Next up in the softball preseason top 20 is No. 17, a number worn by New York Giants wide receiver Plaxico Burress. And after the way Burress' saga unfolded (constantly and often loudly) on television, radio and internet throughout the latter half of the NFL season, that makes it a number that reminds me exactly how much I enjoy college softball.
Last season: 42-13 (Lost to Stanford in Amherst regional)
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Senior Brandice Balschmiter has allowed only 10 home runs in 818.2 career innings for UMass.
Preseason talking point: It's a moment already slipping into the mists of history, but Northwestern's memorable statement of resurgence under Kate Drohan at the 2006 Women's College World Series almost didn't happen. Hosting a super regional, the Wildcats dropped a 1-0 decision against Massachusetts in the opener and trailed 2-0 with one out in the sixth inning of the second game. After two bases-loaded walks tied the score in the sixth, a two-run double in the seventh won that game. A 9-0 win in the rubber match sent Northwestern to Oklahoma City and eventually the championship series.
And whether or not Massachusetts reaches Oklahoma City this year for the first time since 1998, Brandice Balschmiter is unquestionably five outs better than she was as the outstanding freshman who pitched every inning of that 2006 super regional.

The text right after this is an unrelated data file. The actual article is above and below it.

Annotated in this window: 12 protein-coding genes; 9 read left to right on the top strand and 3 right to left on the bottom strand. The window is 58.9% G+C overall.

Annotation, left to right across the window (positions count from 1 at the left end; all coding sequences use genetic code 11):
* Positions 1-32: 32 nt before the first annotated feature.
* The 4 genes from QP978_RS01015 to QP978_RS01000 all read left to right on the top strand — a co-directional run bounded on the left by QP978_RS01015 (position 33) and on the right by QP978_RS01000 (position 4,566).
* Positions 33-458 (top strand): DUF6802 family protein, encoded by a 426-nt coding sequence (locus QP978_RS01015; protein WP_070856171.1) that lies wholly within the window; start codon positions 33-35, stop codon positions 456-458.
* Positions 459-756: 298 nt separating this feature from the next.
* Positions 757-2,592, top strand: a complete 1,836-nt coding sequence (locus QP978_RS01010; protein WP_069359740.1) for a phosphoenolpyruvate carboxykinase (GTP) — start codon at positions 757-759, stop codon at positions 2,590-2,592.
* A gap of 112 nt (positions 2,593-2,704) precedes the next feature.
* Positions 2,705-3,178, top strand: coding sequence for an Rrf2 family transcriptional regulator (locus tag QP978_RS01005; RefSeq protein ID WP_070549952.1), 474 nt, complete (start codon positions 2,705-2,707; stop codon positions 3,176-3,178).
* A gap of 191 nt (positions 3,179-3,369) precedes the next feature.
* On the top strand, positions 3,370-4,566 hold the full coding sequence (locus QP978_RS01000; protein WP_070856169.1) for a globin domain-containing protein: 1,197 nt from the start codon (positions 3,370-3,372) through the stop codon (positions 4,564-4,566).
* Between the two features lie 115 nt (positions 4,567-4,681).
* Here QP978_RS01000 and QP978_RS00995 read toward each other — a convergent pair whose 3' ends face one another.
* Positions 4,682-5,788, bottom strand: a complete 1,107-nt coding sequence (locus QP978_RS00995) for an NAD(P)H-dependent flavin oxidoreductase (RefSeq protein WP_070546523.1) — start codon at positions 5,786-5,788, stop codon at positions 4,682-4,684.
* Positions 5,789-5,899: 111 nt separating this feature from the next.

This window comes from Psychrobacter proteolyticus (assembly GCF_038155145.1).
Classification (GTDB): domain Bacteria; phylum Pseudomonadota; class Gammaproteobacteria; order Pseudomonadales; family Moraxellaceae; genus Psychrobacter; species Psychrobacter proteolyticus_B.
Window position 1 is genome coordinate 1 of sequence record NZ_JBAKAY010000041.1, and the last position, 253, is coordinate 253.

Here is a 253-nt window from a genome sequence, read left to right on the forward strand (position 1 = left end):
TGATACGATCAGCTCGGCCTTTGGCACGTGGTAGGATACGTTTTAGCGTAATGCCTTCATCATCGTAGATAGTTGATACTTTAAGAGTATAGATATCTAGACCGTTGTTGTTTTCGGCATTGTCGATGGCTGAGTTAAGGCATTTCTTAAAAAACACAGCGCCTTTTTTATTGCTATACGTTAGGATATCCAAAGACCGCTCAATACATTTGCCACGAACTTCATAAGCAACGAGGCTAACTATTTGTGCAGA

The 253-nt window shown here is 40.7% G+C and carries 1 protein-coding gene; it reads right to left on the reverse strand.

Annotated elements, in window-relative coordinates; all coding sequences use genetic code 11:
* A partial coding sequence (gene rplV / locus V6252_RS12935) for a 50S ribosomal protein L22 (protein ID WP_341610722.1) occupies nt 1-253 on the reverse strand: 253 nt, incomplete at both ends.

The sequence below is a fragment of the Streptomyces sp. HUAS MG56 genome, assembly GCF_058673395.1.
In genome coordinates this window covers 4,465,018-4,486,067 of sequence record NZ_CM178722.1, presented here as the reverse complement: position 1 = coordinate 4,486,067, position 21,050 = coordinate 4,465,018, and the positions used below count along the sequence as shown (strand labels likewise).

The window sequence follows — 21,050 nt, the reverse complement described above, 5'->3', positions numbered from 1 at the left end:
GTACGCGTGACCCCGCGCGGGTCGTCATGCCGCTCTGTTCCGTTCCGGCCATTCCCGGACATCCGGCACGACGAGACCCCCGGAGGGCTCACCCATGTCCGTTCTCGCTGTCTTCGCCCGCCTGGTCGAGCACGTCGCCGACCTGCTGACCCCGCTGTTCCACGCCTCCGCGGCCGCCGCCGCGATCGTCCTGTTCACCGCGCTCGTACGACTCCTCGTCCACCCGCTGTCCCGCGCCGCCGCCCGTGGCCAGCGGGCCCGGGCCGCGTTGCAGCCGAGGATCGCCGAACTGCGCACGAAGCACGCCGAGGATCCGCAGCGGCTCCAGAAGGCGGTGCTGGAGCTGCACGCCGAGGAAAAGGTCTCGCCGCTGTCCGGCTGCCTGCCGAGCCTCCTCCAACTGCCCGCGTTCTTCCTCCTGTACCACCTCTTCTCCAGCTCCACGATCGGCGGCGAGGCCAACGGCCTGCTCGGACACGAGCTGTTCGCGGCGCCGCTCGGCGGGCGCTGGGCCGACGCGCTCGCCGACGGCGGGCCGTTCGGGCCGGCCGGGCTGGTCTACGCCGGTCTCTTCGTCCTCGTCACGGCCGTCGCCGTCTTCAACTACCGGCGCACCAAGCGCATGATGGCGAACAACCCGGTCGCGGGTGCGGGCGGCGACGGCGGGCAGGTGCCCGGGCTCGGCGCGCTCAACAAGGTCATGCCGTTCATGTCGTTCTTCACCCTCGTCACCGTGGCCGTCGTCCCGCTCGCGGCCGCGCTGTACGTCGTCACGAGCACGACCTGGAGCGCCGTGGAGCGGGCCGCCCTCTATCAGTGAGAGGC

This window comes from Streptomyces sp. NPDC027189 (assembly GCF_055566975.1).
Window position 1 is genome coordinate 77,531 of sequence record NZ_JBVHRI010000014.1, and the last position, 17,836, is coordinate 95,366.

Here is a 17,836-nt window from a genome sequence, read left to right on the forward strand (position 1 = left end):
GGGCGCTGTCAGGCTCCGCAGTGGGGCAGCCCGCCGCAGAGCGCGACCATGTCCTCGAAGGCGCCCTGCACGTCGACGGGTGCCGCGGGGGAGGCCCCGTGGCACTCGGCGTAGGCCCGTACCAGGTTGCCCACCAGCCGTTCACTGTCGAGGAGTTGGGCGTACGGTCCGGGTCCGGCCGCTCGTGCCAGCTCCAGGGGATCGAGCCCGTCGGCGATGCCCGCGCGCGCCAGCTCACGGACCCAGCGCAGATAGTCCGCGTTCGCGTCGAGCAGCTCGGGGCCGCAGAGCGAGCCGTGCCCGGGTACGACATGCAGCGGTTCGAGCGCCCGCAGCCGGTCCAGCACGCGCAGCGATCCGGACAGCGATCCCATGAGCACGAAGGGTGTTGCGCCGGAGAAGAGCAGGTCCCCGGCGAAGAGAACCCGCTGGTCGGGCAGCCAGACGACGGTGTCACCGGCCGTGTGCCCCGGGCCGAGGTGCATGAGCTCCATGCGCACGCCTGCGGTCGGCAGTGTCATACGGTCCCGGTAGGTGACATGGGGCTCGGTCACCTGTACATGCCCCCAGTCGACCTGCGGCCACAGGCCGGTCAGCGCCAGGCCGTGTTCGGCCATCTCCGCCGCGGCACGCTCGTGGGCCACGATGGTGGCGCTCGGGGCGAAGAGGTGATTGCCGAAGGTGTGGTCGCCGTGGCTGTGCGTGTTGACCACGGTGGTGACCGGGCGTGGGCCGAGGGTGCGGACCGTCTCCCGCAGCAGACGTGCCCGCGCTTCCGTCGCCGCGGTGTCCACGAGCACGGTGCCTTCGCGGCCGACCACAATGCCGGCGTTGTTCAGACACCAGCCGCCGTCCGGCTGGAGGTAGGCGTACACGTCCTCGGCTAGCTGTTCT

Walks played a part in Balschmiter's undoing in Evanston, Ill., but there aren't many pitchers who have been more efficient over the past two seasons. After walking 102 batters in 289.1 innings as a freshman, she walked a total of 99 in 529.1 innings over her sophomore and junior seasons. And in 818.2 career innings, she's allowed only 10 home runs, or roughly one every 12 games. All of that on top of nearly 900 career strikeouts and a defense behind her with award-caliber gloves like Whitney Mollica at third and Carly Normandin in the outfield.
Even in a year when freshmen grabbed headlines across the country for their pitching exploits, five of the eight teams in last season's World Series arrived with senior aces. And from DePaul's Tracie Adix and Baylor's Lisa Ferguson in 2007 to Alabama's Stephanie VanBrakle in 2006 and Michigan's Jennie Ritter in 2005, one need not look too far into the annals history to find ample evidence that a senior ace is a good place to start when looking for World Series hopefuls beyond the usual Pac-10 suspects.
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Although primarily an interesting update on Oregon adding lights to its field (though it won't play any Pac-10 games under them this season), Shawn Miller's article in the Eugene Register-Guard also offers a brief overview of Oregon's freshman class. The Ducks took a big hit when Jennifer Salling elected not to return to Eugene after playing for Canada in the Olympics and they don't factor into our preseason top 20, but they at least have some options in the circle with the addition of a pair of decorated freshmen from the Pacific Northwest.